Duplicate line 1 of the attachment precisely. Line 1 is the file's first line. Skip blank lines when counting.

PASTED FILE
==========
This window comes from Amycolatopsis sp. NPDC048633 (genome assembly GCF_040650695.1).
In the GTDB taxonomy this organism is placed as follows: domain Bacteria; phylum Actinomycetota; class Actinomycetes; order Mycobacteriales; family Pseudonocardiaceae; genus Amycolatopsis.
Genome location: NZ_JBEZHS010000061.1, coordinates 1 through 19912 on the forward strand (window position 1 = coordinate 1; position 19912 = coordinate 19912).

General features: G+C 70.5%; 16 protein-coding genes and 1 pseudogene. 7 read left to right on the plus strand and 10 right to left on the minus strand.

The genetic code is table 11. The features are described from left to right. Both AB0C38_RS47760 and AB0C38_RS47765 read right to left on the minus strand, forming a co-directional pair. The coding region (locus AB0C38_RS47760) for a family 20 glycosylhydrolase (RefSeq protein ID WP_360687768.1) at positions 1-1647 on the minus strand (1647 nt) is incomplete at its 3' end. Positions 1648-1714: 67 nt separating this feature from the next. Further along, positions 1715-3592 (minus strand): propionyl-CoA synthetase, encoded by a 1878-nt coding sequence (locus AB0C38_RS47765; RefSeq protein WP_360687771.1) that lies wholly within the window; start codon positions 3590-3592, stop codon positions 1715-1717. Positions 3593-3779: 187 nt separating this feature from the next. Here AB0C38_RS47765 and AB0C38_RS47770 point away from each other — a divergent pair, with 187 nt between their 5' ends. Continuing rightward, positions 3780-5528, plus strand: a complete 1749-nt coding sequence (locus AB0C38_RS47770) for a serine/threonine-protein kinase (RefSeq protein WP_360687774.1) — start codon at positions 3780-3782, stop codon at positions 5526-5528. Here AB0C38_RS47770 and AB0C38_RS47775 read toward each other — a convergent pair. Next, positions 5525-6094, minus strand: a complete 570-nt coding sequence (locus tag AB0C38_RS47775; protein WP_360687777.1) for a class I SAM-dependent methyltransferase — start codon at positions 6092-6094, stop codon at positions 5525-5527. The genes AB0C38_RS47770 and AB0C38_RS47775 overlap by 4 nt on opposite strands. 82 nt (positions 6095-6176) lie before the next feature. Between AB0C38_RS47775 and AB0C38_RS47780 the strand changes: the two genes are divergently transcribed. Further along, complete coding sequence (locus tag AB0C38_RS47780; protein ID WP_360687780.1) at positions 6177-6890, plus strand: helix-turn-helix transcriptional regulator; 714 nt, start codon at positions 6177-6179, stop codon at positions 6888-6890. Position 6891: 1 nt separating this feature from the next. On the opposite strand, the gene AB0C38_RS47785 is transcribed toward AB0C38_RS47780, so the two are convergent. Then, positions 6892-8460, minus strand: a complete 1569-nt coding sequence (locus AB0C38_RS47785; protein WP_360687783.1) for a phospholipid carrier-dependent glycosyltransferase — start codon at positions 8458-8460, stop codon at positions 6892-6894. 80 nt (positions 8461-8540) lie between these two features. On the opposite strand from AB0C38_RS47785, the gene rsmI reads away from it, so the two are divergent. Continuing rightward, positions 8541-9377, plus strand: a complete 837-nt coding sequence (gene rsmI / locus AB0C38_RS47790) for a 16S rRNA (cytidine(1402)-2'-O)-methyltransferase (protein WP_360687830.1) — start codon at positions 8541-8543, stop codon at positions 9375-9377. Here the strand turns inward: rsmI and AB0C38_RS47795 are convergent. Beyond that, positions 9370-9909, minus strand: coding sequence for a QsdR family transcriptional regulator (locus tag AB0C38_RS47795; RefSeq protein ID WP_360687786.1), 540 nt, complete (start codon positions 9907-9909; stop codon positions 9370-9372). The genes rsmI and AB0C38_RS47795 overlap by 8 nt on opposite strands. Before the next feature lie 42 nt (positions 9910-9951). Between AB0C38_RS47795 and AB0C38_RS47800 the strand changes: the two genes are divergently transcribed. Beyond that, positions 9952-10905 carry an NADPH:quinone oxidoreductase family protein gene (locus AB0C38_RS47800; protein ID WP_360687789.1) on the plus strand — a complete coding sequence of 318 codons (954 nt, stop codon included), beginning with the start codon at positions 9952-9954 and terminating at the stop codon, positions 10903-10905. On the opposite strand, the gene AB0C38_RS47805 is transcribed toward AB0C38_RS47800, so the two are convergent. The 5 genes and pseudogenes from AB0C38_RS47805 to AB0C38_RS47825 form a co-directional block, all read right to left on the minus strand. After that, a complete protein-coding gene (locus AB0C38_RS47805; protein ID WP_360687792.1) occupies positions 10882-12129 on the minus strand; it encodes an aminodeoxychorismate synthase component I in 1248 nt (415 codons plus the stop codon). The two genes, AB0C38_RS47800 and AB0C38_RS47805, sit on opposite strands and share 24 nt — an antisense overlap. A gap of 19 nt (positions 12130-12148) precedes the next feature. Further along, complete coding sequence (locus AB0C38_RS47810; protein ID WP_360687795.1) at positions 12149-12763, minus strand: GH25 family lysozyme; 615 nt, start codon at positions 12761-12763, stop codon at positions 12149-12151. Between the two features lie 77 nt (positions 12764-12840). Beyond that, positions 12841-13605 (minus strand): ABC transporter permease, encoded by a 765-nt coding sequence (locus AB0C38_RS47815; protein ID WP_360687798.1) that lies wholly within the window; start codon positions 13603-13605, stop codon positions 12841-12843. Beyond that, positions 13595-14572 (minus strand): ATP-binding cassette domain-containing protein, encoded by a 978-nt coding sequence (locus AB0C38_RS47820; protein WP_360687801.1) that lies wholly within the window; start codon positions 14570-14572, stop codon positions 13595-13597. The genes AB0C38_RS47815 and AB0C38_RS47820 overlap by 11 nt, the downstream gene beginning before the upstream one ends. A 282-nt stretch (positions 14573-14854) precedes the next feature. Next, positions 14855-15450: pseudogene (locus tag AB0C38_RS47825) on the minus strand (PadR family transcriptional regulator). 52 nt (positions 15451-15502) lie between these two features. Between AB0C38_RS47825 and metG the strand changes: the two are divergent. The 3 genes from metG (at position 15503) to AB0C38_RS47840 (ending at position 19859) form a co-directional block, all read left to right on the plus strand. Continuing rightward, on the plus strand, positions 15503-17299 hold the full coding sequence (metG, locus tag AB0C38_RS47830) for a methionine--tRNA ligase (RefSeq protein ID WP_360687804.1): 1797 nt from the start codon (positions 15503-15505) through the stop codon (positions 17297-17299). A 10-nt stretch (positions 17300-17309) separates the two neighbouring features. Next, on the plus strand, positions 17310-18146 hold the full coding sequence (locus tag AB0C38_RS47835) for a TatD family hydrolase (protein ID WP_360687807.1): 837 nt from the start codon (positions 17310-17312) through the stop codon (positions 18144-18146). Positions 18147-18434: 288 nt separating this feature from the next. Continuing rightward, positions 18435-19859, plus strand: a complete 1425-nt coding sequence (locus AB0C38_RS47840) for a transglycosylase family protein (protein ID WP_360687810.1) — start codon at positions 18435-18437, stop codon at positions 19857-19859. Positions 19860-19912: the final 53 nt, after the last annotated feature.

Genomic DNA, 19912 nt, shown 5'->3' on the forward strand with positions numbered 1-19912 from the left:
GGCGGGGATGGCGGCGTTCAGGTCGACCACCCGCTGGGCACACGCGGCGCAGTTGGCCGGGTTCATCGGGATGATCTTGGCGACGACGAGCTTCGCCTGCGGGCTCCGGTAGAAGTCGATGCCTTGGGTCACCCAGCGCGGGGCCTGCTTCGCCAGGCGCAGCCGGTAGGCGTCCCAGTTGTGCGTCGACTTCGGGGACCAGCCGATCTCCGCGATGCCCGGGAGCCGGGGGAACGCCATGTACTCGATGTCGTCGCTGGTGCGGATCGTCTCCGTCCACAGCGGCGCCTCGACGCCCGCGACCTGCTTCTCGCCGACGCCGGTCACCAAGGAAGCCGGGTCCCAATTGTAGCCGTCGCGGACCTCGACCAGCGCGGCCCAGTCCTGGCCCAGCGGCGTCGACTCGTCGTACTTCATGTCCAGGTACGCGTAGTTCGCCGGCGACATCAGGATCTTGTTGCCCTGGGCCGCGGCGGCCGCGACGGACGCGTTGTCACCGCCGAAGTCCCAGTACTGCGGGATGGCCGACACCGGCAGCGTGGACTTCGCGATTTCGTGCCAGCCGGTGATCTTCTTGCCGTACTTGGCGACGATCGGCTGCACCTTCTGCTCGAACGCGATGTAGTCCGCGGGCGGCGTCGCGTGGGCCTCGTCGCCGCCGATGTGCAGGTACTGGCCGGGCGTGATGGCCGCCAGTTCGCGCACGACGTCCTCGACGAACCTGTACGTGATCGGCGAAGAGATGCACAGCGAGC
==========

This window comes from Amycolatopsis sp. NPDC048633 (genome assembly GCF_040650695.1).